Vizier (Arab: wazīr, Turkish: vezir, Spanish: visir), originally an old Iranian term, it indicates a high-ranking political minister or adviser. From Persia the position spread to the Arabs, Mongols and Turks. A Grand Vizier ranks like a Prime Minister, often de facto ruling the government.
In Egypt the vizier was in charge of the entire operation of the government and the position was often hereditary; at various times he was also the High Priest.
The chief advisor and administrator of the Pharaoh, was the Tjaty, the Vizier or Prime Minister. The position of tjaty or vizier was in existence by the beginning of the Third Dynasty, the start of the Old Kingdom. The earliest-known holder of the title was named Menka, mentioned on a number of ink inscriptions on a stone vessel found beneath the Step Pyramid of Djoser Netjerikhet. The vizier had authority and power that were second only to the Pharaoh, and sometimes perhaps rivaled the Pharaoh's authority.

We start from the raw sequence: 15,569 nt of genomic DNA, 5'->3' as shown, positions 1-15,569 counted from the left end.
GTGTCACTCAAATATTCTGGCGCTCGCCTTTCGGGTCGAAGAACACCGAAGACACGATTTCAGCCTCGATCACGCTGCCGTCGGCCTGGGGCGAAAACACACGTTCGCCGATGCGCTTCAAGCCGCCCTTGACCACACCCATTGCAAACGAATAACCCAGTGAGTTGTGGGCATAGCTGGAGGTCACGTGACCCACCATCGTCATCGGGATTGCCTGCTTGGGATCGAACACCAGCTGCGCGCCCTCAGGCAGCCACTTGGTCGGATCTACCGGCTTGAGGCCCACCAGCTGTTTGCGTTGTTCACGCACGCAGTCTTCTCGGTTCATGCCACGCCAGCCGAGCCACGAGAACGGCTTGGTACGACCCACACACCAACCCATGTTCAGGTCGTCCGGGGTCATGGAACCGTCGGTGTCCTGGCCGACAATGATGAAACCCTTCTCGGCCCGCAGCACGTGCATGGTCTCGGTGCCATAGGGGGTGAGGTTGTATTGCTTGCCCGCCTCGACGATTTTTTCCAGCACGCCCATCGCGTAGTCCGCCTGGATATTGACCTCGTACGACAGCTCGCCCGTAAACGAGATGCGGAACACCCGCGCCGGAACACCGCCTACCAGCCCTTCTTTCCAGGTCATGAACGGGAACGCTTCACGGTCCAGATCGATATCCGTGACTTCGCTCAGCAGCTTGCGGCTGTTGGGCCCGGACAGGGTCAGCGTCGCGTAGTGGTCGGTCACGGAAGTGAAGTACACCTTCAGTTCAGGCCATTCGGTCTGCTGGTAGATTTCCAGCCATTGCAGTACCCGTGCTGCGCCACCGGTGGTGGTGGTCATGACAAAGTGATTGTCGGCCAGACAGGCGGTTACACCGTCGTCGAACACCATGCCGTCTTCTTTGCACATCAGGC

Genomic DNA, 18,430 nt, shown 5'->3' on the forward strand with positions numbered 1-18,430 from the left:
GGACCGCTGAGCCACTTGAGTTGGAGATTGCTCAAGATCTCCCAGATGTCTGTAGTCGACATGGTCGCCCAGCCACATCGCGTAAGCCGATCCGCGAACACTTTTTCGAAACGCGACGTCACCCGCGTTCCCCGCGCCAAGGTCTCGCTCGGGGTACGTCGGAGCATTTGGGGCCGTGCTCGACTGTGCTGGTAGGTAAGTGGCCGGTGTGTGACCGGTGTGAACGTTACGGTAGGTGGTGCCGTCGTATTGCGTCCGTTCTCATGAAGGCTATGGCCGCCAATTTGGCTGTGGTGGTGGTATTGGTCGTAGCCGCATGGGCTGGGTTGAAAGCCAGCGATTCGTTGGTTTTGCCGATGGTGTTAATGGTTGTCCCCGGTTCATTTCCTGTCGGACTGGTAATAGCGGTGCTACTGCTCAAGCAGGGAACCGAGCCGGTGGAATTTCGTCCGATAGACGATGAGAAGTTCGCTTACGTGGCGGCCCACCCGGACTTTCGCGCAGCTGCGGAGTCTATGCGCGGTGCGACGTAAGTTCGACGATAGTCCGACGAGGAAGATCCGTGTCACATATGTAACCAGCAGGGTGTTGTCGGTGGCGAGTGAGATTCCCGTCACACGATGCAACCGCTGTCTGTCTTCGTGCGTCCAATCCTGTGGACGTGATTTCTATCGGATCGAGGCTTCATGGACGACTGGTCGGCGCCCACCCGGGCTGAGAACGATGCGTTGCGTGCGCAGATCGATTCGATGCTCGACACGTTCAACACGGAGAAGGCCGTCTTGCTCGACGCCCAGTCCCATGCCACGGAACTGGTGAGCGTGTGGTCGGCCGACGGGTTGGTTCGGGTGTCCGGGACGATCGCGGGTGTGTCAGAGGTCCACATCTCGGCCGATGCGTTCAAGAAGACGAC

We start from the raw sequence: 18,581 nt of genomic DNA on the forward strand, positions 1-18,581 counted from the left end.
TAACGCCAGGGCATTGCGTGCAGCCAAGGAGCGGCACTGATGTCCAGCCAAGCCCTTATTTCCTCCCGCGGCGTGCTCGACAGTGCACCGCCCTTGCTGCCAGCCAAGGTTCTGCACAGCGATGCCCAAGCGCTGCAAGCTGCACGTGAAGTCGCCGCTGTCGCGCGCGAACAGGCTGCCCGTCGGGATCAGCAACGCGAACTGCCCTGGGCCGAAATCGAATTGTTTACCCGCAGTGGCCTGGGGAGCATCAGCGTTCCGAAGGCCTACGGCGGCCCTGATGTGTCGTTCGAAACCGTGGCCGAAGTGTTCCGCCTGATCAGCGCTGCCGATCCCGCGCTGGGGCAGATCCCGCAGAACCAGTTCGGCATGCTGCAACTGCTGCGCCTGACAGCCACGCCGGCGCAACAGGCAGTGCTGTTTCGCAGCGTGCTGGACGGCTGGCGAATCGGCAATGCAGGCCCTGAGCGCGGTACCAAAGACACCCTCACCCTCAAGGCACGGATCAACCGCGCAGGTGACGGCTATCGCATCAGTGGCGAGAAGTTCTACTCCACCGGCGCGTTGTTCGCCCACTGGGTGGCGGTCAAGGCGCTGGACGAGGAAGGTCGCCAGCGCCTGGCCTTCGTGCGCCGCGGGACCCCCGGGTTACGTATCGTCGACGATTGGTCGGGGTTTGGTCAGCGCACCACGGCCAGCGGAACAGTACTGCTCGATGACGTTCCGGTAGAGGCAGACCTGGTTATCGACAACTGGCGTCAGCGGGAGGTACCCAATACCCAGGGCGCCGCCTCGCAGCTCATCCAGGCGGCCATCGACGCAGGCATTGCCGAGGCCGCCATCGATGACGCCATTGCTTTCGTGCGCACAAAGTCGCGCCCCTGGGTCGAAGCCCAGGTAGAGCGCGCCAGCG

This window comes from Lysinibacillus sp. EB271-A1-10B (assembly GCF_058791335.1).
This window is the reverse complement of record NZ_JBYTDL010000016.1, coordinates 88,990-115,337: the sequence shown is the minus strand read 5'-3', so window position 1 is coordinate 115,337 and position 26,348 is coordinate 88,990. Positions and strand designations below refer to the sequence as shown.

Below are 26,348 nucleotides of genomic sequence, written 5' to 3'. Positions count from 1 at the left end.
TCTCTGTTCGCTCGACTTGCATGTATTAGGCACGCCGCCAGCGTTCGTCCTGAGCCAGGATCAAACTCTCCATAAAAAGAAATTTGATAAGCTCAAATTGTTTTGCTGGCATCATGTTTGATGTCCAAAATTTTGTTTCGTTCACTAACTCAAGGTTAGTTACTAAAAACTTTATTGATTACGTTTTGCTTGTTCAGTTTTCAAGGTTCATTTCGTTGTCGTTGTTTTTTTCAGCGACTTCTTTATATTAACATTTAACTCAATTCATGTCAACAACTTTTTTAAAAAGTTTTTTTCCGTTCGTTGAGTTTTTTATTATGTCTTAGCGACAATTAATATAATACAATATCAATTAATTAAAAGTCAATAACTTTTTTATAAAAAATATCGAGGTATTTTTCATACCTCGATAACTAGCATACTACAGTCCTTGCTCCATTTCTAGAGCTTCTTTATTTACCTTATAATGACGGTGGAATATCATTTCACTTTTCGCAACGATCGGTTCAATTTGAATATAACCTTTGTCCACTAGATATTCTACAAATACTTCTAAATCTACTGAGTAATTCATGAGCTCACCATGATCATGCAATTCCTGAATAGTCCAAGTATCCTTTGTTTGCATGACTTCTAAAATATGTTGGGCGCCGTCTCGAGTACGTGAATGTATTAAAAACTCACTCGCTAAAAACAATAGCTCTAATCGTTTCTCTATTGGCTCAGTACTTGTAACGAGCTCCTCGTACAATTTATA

Aladdin deals with a fictional Grand Vizier in the Arabian Nights.
- Trigger, B. G., Kemp, B. J., O'Connor, D., Lloyd, A. B. (1983) Ancient Egypt: A Social History. University Press, Cambridge.